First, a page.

Although the U.S. extended the OPT program to fix a problem with H-1B oversubscriptions, its regulatory revisions, including its greater emphasis on mentoring as part of the program, raises new questions.
Ron Hira, a public policy professor at Howard University, said bachelor's and master's degrees in STEM disciplines "are most commonly professional degrees, meaning that those graduates are able to hit-the-ground running as professionals."
Hira said there "is no justification to treat them as interns in need of further training."
"The duration of 'training' being proposed by the Obama administration has no basis in any theory, data, or analysis," Hira said. "It is pure fiction that someone with a master's degree in electrical engineering needs an additional three years to work as an intern to be a productive professional. Instead the duration seems to come out of thin-air, based purely on what the political types in the Obama White House believe that they can get through without facing significant opposition," Hira said.
"It's an over-reach to claim that someone who completes a master's degree in as little as 12 months needs three years interning -- at low or no pay in many cases -- to get further training," Hira said.
John Miano, the attorney representing the Washington Alliance of Technology Workers, which brought the OPT lawsuit, said that one of the problems with the proposed rule is that it effectively "requires employers and universities to engage in unlawful immigration status discrimination.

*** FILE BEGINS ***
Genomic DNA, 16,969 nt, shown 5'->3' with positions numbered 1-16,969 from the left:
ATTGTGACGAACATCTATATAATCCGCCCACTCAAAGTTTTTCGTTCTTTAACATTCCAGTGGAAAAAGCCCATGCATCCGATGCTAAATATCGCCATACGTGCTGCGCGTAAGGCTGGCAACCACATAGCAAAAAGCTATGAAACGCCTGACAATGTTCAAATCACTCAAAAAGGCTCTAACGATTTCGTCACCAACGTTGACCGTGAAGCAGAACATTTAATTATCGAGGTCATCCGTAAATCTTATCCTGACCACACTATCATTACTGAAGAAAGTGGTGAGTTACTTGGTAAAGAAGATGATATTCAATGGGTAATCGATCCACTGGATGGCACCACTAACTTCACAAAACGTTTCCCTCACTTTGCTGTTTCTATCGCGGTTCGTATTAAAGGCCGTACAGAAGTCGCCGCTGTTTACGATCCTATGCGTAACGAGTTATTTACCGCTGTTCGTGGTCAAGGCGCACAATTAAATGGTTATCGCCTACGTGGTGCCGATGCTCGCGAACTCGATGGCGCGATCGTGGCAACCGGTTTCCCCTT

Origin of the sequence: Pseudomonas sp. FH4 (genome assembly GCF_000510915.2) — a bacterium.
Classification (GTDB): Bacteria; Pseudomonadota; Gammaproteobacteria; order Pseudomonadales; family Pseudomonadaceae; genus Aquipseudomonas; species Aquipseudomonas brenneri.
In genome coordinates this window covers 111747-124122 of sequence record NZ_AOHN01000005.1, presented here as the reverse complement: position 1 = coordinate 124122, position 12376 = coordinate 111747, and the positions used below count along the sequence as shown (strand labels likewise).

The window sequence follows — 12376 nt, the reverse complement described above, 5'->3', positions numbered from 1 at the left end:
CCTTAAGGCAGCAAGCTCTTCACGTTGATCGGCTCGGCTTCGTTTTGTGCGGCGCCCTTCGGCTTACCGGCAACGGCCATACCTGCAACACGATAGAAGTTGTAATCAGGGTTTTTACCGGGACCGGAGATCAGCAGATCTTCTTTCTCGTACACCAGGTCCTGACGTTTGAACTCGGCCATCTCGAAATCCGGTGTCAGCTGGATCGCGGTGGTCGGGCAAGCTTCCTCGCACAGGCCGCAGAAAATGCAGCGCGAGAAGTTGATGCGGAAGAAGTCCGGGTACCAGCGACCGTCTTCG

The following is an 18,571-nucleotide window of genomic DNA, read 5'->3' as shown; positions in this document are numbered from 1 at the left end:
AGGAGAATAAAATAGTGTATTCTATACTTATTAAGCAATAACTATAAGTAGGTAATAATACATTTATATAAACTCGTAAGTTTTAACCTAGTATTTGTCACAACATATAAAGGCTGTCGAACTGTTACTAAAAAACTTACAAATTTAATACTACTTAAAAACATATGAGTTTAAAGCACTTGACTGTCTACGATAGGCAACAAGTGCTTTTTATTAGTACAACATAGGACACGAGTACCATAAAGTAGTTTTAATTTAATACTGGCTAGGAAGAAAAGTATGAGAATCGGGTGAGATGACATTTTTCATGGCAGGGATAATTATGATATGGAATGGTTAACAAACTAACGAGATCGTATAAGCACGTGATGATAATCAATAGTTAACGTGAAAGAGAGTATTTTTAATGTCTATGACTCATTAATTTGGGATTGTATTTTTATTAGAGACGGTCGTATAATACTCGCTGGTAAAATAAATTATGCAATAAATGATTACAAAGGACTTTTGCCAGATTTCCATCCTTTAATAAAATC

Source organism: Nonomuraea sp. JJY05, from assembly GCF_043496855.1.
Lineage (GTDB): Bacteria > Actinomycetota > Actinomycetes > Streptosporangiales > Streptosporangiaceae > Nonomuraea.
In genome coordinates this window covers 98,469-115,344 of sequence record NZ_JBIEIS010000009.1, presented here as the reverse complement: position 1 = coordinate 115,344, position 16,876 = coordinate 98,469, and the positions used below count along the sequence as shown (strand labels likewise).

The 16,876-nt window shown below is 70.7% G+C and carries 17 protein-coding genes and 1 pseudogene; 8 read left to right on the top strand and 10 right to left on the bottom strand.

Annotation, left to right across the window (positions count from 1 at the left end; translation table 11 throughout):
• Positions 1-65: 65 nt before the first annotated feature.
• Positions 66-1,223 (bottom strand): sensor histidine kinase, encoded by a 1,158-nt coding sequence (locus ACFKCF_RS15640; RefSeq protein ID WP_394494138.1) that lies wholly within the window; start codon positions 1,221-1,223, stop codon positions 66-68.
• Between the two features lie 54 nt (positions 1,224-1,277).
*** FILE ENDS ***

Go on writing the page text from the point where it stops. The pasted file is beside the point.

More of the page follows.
"The rule requires these organizations to set up mentoring programs for foreign graduates to work under OPT," Miano said, "However, there is no requirement that American graduates receive the same benefit."
Daniel Costa, the Economic Policy Institute's director of immigration law and policy research, said the worker protections included in the new rule "are so vague and deferential to employers that they will be virtually unenforceable in practice in any meaningful way."
There is also no hard or fast wage rule in this OPT proposal. The U.S. "is basically going to let the employers decide what the wage is for a similarly situated U.S. worker," with a similar wage paid to the OPT worker. "As long as employers just attest that they decided a wage was appropriate 'in good faith' then it's OK," he said.
Costa said instead of requiring a good faith effort to set an appropriate wage, "it would have been much easier to just require that a clear, legally defined prevailing wage be paid."
The student supporters of the OPT have a lot at stake, particularly if the court doesn't allow the U.S. to continue the STEM extension. They will likely fill the government's inbox with tens of thousands of comments before the comment period closes. An earlier White House petition drew more than 100,000 signatures.
"We invest thousands of dollars to earn degrees to have a better future," wrote Niharika Korada, in a submission in support of OPT. "Kindly do not take away that opportunity from us."
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